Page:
Following on from our successful WFH Residency, Adaptations is an award for the next step. It will support visual artists seeking innovative authentic ways to adapt their practice for an age of physical distancing, travel restrictions, impact on studio working, and new opportunities. Please note the deadline for this opportunity was 10am January 18 and applications are now closed.
- Deadline for Applications: APPLICATIONS CLOSED (Please note the deadline for this opportunity was 10am January 18 and applications are now closed.)
- Shortlisted applicants contacted for interview: Week Commencing 1 February
- Online interviews: Week commencing 8 February
- All applicants informed of results: By 26 February
- Project period: 1 March – 4 June 2021
The COVID-19 / coronavirus global pandemic has affected all forms of artistic practice, from live art and socially engaged approaches to object making and display. It has challenged both the practicalities of producing work, with many studios, workshops and materials suppliers closed, and how audiences encounter art, with physical distancing measures making accessing exhibitions and public events difficult, expensive, or impossible.
Artquest’s New Lockdown research in July 2020 on reopening behaviour in the arts showed that 19.4% of spaces surveyed felt it was unsafe to reopen and further 14.6% felt that audiences would not return.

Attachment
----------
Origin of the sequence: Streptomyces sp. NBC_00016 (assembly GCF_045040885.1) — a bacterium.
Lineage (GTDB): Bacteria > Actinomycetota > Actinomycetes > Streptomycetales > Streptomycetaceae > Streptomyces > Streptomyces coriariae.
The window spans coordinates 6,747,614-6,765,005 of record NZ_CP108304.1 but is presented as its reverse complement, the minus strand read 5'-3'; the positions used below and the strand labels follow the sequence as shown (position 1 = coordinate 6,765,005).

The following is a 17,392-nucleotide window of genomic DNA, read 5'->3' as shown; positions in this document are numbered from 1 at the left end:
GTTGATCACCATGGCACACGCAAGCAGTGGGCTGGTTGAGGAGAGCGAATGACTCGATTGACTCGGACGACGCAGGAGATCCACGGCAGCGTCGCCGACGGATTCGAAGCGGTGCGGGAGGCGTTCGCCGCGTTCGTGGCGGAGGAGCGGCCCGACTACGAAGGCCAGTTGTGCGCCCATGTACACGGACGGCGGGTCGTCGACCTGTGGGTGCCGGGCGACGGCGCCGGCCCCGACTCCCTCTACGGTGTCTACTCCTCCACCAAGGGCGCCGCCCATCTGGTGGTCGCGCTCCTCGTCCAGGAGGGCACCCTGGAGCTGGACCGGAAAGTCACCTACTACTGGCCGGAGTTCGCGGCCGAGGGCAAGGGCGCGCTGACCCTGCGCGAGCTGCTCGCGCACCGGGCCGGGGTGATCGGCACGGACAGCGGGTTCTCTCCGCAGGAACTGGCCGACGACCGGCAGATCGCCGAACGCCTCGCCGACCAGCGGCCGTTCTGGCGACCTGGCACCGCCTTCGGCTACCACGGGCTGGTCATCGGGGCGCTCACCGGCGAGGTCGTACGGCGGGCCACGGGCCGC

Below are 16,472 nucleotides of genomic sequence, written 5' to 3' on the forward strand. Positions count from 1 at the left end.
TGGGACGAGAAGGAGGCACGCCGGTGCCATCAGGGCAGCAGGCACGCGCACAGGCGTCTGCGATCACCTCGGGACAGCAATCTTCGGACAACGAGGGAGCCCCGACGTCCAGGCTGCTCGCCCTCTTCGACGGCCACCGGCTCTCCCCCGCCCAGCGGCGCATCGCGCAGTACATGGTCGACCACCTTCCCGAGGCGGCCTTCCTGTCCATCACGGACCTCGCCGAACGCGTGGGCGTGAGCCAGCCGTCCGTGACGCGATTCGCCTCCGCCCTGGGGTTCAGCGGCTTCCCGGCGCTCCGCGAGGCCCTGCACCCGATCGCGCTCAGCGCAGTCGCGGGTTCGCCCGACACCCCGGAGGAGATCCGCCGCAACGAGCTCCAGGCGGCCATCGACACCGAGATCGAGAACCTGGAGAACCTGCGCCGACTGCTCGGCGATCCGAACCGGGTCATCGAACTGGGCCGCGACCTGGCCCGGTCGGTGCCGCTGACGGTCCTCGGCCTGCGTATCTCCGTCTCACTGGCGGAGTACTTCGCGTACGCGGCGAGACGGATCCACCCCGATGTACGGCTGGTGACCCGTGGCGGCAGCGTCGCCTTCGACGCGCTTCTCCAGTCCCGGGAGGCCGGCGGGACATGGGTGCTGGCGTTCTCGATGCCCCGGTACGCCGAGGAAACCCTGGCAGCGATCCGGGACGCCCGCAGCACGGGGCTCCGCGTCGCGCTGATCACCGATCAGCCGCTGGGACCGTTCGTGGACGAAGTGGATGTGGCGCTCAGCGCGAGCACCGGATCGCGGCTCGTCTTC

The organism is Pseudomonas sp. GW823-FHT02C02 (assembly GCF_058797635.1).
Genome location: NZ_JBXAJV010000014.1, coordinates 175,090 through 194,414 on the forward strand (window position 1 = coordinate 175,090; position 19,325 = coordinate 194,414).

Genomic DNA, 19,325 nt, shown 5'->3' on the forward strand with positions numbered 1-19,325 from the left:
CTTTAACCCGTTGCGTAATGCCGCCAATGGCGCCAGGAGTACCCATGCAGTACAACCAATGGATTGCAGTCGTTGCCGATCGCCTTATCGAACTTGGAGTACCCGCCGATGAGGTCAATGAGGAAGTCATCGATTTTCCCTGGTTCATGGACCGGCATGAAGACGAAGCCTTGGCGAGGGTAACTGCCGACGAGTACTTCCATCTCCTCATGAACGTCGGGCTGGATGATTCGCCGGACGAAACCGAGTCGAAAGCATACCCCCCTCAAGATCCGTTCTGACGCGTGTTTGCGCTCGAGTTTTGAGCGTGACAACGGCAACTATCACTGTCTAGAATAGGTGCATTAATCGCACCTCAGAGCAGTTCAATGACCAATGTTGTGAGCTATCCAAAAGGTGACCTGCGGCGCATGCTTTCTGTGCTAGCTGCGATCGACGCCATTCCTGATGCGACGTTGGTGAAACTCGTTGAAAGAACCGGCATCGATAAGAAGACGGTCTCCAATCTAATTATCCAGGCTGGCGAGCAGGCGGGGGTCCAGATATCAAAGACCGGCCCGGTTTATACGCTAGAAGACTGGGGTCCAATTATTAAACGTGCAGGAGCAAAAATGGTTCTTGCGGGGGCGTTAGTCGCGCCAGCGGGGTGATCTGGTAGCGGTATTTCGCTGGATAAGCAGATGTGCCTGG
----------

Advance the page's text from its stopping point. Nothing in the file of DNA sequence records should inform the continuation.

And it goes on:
Even with the promise of multiple vaccines now taking shape, questions persist. In the short term it is becoming clearer that cycles of regional opening and closing will last. A vaccine still has to be delivered and rolled out by the NHS, with estimates ranging from Easter to summer 2021. Many freelancers in the visual arts – including most artists, technicians, fabricators and many tutors and administrators – face a return to unsatisfactory pre-pandemic work and pay conditions after a period of decimated income, with some anecdotally leaving London. We must urgently find new approaches in the arts to continue to make work, show work, find work and network for our barely imaginable futures.
These solutions cannot all be digital. Internet access and device ownership tends to favour audiences and artists from higher socio-economic backgrounds, extending and entrenching inequality into the arts. Artworks will always need to be physically present with an audience in some form or another, even as growing numbers can be presented online too. The art world is also social, with many artists asking Artquest about opportunities for networking throughout the first lockdown. How can people come together when they have to stay apart?